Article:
Presenter/Author Information

Kristina Voigt
Hagen Scherb
Ralf Kusmierz

Keywords

sex ratio, chemical plants in germany, chemical parks in germany, logistic regression

Start Date

1-7-2012 12:00 AM

Description

The ratio of male to female offspring at birth may be a simple and non-invasive way to monitor the reproductive health of a population. Except in societies where selective abortion skews the sex ratio (SR), approximately 105 boys are born for every 100 girls. It is said that the sex ratio at birth is remarkably constant. In a systematic review, 100 studies were examined concerning possible environmental or occupational sex odds determinants, like e.g. ionizing radiation or chemicals.In a recently published study by the authors the effect of ionizing radiation on the alteration of sex odds in the vicinity of German nuclear facilities was investigated. The authors revealed an increase in the sex odds. We now want to investigate whether chemical sites also influence the human sex odds at birth.To assess spatial, temporal, as well as spatial-temporal trends in the sex odds and to investigate possible changes in the vicinity of chemical plants, we apply ordinary linear logistic regression.The current study is considered a first screening approach applying the same methodology on chemical sites as in sex odds study in the vicinity of German nuclear facilities. In this approach 10 chemical sites in Germany (large chemical plants and chemical parks) were taken into consideration. It can be demonstrated that small alterations take place in the vicinity of large chemical plants. Furthermore, stronger changes in sex odds can be observed in the vicinity of the investigated chemical plant where an accident took place.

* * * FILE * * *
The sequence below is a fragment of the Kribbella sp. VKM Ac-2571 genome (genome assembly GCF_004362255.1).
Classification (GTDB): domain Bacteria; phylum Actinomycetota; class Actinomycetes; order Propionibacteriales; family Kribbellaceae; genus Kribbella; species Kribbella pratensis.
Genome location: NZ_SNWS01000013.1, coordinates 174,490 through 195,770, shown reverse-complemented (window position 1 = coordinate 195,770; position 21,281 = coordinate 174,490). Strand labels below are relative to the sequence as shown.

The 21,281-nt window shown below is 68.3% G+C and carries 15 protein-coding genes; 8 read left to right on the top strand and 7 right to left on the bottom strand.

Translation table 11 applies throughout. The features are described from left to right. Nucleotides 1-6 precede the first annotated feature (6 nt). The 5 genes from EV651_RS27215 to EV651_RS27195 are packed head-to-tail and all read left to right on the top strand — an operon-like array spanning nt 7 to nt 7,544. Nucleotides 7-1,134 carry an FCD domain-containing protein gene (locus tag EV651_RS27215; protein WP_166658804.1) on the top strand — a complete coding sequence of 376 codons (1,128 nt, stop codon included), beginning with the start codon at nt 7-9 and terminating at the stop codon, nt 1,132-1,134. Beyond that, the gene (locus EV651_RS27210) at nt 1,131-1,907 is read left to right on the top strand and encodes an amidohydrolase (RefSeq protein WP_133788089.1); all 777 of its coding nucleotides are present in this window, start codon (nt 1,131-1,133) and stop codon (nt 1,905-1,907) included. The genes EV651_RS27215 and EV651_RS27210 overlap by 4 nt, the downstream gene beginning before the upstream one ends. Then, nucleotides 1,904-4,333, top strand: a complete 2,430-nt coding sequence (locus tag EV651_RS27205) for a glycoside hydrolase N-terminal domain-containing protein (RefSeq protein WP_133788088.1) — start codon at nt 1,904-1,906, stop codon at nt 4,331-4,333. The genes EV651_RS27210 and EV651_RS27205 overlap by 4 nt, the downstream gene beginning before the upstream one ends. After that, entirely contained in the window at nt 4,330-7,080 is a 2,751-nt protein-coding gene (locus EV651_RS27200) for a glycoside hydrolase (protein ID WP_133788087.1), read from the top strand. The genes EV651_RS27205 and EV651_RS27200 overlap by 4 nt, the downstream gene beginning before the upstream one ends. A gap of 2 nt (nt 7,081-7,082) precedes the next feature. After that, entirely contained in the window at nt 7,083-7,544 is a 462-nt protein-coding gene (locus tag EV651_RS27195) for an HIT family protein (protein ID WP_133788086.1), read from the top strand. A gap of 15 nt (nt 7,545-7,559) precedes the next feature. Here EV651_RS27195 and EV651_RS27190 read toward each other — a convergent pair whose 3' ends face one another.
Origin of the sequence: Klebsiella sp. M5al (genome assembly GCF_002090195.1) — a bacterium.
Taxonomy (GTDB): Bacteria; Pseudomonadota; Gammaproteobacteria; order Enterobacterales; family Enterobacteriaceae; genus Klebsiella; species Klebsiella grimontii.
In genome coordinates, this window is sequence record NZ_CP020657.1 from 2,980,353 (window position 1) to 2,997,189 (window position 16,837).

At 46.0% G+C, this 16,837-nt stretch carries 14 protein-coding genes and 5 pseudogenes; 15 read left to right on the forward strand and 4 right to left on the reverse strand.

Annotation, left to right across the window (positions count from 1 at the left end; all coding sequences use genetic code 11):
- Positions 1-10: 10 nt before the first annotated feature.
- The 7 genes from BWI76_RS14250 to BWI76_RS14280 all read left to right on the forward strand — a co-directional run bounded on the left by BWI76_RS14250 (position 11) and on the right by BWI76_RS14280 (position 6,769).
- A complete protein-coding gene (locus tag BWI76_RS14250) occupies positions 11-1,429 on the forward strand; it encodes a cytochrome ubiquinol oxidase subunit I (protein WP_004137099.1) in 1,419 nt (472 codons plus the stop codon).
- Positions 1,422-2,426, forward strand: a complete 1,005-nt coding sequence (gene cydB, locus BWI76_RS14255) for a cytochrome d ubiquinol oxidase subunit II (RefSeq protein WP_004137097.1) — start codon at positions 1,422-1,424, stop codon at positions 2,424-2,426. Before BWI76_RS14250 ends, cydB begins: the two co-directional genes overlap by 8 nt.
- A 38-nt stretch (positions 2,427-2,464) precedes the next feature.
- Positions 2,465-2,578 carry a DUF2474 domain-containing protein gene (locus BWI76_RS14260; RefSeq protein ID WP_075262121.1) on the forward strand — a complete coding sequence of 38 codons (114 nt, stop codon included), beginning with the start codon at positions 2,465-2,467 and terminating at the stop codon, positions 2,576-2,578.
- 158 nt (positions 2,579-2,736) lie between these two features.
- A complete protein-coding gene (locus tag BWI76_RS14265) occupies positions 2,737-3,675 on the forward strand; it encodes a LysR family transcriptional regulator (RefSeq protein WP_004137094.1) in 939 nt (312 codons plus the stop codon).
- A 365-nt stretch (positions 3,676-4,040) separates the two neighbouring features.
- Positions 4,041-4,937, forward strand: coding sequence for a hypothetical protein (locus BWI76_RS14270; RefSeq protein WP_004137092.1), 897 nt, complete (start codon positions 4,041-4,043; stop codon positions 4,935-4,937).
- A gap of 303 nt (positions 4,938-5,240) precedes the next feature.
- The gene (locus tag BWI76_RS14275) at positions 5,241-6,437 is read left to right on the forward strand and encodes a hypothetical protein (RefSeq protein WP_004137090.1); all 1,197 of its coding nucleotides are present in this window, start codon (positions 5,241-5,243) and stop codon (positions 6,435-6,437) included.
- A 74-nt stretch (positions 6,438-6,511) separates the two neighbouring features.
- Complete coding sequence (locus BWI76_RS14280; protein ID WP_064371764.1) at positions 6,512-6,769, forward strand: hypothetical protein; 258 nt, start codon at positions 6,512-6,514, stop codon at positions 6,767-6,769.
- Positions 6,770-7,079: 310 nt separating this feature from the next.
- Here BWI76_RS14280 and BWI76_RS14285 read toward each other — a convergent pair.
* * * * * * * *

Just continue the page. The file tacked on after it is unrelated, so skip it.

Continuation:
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Jul 1st, 12:00 AM

Chemicals’ Risks versus Radiation Risks with Respect to the Alteration of Human Sex Odds: A Preliminary Evaluation Approach

The ratio of male to female offspring at birth may be a simple and non-invasive way to monitor the reproductive health of a population. Except in societies where selective abortion skews the sex ratio (SR), approximately 105 boys are born for every 100 girls. It is said that the sex ratio at birth is remarkably constant. In a systematic review, 100 studies were examined concerning possible environmental or occupational sex odds determinants, like e.g. ionizing radiation or chemicals.In a recently published study by the authors the effect of ionizing radiation on the alteration of sex odds in the vicinity of German nuclear facilities was investigated. The authors revealed an increase in the sex odds. We now want to investigate whether chemical sites also influence the human sex odds at birth.To assess spatial, temporal, as well as spatial-temporal trends in the sex odds and to investigate possible changes in the vicinity of chemical plants, we apply ordinary linear logistic regression.The current study is considered a first screening approach applying the same methodology on chemical sites as in sex odds study in the vicinity of German nuclear facilities. In this approach 10 chemical sites in Germany (large chemical plants and chemical parks) were taken into consideration. It can be demonstrated that small alterations take place in the vicinity of large chemical plants. Furthermore, stronger changes in sex odds can be observed in the vicinity of the investigated chemical plant where an accident took place.